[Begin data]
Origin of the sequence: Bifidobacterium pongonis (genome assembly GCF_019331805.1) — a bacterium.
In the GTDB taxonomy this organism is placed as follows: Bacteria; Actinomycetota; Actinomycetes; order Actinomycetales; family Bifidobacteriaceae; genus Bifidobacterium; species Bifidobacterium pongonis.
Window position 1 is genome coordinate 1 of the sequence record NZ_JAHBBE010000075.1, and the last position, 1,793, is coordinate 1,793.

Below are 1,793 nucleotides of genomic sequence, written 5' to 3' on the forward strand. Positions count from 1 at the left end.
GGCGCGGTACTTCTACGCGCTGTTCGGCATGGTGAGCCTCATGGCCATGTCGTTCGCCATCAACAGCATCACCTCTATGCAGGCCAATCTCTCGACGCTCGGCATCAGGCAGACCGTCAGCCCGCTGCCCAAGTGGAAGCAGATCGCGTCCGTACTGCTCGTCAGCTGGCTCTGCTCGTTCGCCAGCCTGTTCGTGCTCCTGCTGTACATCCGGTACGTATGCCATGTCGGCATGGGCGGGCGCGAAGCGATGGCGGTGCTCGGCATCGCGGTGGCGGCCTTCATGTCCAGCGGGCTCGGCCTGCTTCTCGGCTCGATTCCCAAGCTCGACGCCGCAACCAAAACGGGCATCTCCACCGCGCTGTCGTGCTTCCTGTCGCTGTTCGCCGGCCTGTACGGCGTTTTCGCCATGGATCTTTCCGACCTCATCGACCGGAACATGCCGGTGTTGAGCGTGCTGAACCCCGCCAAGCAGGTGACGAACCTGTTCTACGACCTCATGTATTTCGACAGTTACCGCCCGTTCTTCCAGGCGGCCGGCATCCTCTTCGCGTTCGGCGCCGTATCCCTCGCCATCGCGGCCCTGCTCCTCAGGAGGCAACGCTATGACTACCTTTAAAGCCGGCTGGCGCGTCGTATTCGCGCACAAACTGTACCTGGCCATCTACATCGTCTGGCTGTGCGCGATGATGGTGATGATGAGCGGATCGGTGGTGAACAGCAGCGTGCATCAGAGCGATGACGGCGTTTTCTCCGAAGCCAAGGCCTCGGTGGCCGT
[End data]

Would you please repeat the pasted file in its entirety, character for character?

Origin of the sequence: Bifidobacterium pongonis (genome assembly GCF_019331805.1) — a bacterium.
In the GTDB taxonomy this organism is placed as follows: Bacteria; Actinomycetota; Actinomycetes; order Actinomycetales; family Bifidobacteriaceae; genus Bifidobacterium; species Bifidobacterium pongonis.
Window position 1 is genome coordinate 1 of the sequence record NZ_JAHBBE010000075.1, and the last position, 1,793, is coordinate 1,793.

Below are 1,793 nucleotides of genomic sequence, written 5' to 3' on the forward strand. Positions count from 1 at the left end.
GGCGCGGTACTTCTACGCGCTGTTCGGCATGGTGAGCCTCATGGCCATGTCGTTCGCCATCAACAGCATCACCTCTATGCAGGCCAATCTCTCGACGCTCGGCATCAGGCAGACCGTCAGCCCGCTGCCCAAGTGGAAGCAGATCGCGTCCGTACTGCTCGTCAGCTGGCTCTGCTCGTTCGCCAGCCTGTTCGTGCTCCTGCTGTACATCCGGTACGTATGCCATGTCGGCATGGGCGGGCGCGAAGCGATGGCGGTGCTCGGCATCGCGGTGGCGGCCTTCATGTCCAGCGGGCTCGGCCTGCTTCTCGGCTCGATTCCCAAGCTCGACGCCGCAACCAAAACGGGCATCTCCACCGCGCTGTCGTGCTTCCTGTCGCTGTTCGCCGGCCTGTACGGCGTTTTCGCCATGGATCTTTCCGACCTCATCGACCGGAACATGCCGGTGTTGAGCGTGCTGAACCCCGCCAAGCAGGTGACGAACCTGTTCTACGACCTCATGTATTTCGACAGTTACCGCCCGTTCTTCCAGGCGGCCGGCATCCTCTTCGCGTTCGGCGCCGTATCCCTCGCCATCGCGGCCCTGCTCCTCAGGAGGCAACGCTATGACTACCTTTAAAGCCGGCTGGCGCGTCGTATTCGCGCACAAACTGTACCTGGCCATCTACATCGTCTGGCTGTGCGCGATGATGGTGATGATGAGCGGATCGGTGGTGAACAGCAGCGTGCATCAGAGCGATGACGGCGTTTTCTCCGAAGCCAAGGCCTCGGTGGCCGT